Since being in that state of overwhelm impairs your prefrontal cortex and sends adrenaline and cortisol coursing through your body, the best thing you can do for yourself is to slow down and breathe.5 It doesn’t matter what kind of breathing you do — box breathing, alternating nostril breathing, and diaphragmatic breathing all work. Just make sure that the method you choose is rhythmic, meaning that you breathe in and out for about the same amount of time. After a few minutes you’ll notice that your mind has slowed down and your energy is much calmer.
Try this: Here is a triangular breath exercise that I’ve created for my clients. Inhale through your nose, counting slowly to 6; hold for a count of 2 at the top; and exhale for a count of 8. Repeat for 1-3 minutes or until your mind feels calm again.
Check Your Stories
You know the limiting beliefs and thoughts that prevent you from achieving your goals? These are your stories. And I call them stories because they’re just not true. You may have picked them up from things you heard your parents say growing up or from an experience you went through. Maybe you decided along that you always drop the ball. Or that things always feel too big for you, and who were you to achieve big things anyway?! These narratives become a form of identity that not only reflects who we think we are, but also what we think is possible for us.
Try this: Next time you catch yourself doubting your greatness, turn it on its ear. Instead of saying, “I don’t think I can stick to a new way of eating” try “I am fully capable of doing new things.”
Take the Stairstep Approach
When I work with new clients, they often feel overwhelmed by all the things they think they have to do. There’s cleaning out the cabinets, figuring out which brands are canola-free, learning how to make their own bone broth/kombucha/beet kvass… This is about the time I sneak in my stair-stepping approach. This technique is awesome because it breaks the journey down into smaller steps, which is less intimidating than trying to leap to the end in a single bound.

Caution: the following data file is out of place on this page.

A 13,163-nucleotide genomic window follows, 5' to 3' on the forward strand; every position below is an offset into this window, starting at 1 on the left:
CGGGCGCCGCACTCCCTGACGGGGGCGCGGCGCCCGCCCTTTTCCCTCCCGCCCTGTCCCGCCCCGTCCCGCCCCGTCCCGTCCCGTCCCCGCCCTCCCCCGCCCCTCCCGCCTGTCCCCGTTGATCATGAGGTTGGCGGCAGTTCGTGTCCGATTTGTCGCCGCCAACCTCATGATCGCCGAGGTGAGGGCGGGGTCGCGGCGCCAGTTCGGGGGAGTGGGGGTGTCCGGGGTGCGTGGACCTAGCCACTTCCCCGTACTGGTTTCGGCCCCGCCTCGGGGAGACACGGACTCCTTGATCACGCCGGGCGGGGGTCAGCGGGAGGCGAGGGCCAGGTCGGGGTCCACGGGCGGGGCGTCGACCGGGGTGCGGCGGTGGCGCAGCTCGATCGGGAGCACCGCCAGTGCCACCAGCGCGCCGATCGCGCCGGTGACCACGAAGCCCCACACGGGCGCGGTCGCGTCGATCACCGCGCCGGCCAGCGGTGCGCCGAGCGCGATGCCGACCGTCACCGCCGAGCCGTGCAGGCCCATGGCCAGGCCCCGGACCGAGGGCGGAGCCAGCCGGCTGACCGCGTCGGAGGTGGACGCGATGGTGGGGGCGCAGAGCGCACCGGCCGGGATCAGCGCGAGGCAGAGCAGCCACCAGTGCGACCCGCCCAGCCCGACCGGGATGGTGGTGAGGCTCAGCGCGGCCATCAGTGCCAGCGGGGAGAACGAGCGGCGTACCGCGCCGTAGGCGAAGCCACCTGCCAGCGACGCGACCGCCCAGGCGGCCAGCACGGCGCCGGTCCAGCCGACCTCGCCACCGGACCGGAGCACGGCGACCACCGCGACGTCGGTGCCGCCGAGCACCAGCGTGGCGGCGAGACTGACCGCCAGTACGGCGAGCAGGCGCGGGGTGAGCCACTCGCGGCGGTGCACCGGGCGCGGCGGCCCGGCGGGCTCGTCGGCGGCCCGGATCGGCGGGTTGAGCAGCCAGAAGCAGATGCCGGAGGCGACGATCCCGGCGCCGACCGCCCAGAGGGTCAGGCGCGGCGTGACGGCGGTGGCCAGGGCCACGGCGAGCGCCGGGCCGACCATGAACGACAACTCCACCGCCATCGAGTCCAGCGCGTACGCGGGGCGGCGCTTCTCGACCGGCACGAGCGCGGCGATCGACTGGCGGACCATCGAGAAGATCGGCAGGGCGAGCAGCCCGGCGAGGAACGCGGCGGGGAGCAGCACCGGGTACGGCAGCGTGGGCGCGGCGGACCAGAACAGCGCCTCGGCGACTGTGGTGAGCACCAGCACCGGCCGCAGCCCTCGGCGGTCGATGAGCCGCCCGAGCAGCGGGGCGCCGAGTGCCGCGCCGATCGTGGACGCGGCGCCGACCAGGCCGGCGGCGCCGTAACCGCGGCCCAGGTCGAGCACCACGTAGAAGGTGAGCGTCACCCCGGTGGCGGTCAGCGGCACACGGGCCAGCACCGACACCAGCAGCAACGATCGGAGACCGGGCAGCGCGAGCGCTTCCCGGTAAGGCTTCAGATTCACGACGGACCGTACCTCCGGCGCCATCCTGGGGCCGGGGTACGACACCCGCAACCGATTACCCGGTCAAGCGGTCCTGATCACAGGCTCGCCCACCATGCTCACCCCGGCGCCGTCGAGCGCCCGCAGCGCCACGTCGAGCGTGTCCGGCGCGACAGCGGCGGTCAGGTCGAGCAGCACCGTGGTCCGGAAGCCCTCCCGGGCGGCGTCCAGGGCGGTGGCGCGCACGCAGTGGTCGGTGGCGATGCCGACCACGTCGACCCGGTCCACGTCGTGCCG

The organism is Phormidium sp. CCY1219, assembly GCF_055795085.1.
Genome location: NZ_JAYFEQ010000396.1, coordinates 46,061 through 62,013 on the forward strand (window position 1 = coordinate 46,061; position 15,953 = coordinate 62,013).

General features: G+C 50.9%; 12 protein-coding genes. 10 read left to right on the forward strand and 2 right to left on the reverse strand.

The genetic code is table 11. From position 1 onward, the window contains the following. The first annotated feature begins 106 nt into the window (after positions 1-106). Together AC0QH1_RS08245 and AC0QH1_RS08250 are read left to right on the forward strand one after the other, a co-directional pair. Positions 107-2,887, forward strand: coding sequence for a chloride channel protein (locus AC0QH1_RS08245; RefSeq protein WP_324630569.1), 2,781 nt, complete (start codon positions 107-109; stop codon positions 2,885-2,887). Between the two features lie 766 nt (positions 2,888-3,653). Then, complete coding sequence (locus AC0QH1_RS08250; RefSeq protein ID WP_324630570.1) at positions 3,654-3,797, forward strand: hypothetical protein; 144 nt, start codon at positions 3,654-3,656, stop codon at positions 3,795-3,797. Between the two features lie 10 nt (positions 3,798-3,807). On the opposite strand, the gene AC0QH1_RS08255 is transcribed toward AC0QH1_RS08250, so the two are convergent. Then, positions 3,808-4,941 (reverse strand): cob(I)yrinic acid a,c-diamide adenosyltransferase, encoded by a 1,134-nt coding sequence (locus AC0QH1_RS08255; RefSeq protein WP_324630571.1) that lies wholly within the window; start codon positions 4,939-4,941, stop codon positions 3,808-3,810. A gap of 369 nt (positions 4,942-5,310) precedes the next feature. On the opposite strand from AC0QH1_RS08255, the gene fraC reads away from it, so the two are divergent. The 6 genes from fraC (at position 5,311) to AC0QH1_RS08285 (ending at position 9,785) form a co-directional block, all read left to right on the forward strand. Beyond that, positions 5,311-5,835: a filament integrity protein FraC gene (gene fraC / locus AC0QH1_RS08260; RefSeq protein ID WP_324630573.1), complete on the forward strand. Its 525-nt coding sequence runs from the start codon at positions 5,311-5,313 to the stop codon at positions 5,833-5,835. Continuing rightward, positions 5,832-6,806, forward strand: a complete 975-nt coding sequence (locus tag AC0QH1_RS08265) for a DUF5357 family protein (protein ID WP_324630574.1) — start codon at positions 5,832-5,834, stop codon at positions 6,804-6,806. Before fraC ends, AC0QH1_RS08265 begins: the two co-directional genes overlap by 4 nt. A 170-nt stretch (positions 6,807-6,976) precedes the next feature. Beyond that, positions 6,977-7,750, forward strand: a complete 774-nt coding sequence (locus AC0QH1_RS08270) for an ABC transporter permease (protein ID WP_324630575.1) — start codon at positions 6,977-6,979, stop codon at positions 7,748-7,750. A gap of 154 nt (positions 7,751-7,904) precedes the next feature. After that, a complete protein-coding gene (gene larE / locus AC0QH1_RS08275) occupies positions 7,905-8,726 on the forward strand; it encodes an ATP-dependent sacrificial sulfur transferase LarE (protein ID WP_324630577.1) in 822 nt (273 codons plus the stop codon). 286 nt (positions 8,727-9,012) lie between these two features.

Try this: On a piece of paper, literally draw a staircase. Identify the bottom step (this is where you are now) and then identify the top step (this is where you want to go). Figure out the very first thing you need to do to get to the next step, then do that thing! The rest of the steps will reveal themselves as you go.
Just because you can do all the things, doesn’t mean you need to. A lot of times we get overwhelmed simply because we put too much on our plates. Just like there’s no gold medal for getting more done, there’s no punishment for doing less. Your worthiness has nothing to do with how much you accomplish or don’t accomplish. That being said, there’s also no shame in delegating out tasks and responsibilities.
Try this: Think about what areas of your life could use some assistance. Can your spouse cook up a healthy dinner tonight? Can your kids help you sort through Primal recipes? Make a list of the tasks you want to dole out and if you need help getting more comfortable with asking for help, read this.
Go From “I Can’t” to “I Got This”
Life can be overwhelming, even when you’re not in the middle of a pandemic. But by paying attention to your triggers, your stories, and your breath, you can restore your ability to think, to listen, and move forward. It does take practice, but eventually you can train yourself to respond rather than react. Follow these four steps and see how it works for you:
Check your Stories
Take the Stairstep Approach
How do you manage overwhelm? What tactics do you use to move through it or avoid it all together?
Erin Power is an NBHWC board-certified health coach and the Coaching and Curriculum Director for Primal Health Coach Institute. She’s also the co-host of Health Coach Radio, the podcast by health coaches, for health coaches. Erin lives outside of Calgary, Alberta, Canada, on a hobby farm in the foothills of the Rocky Mountains.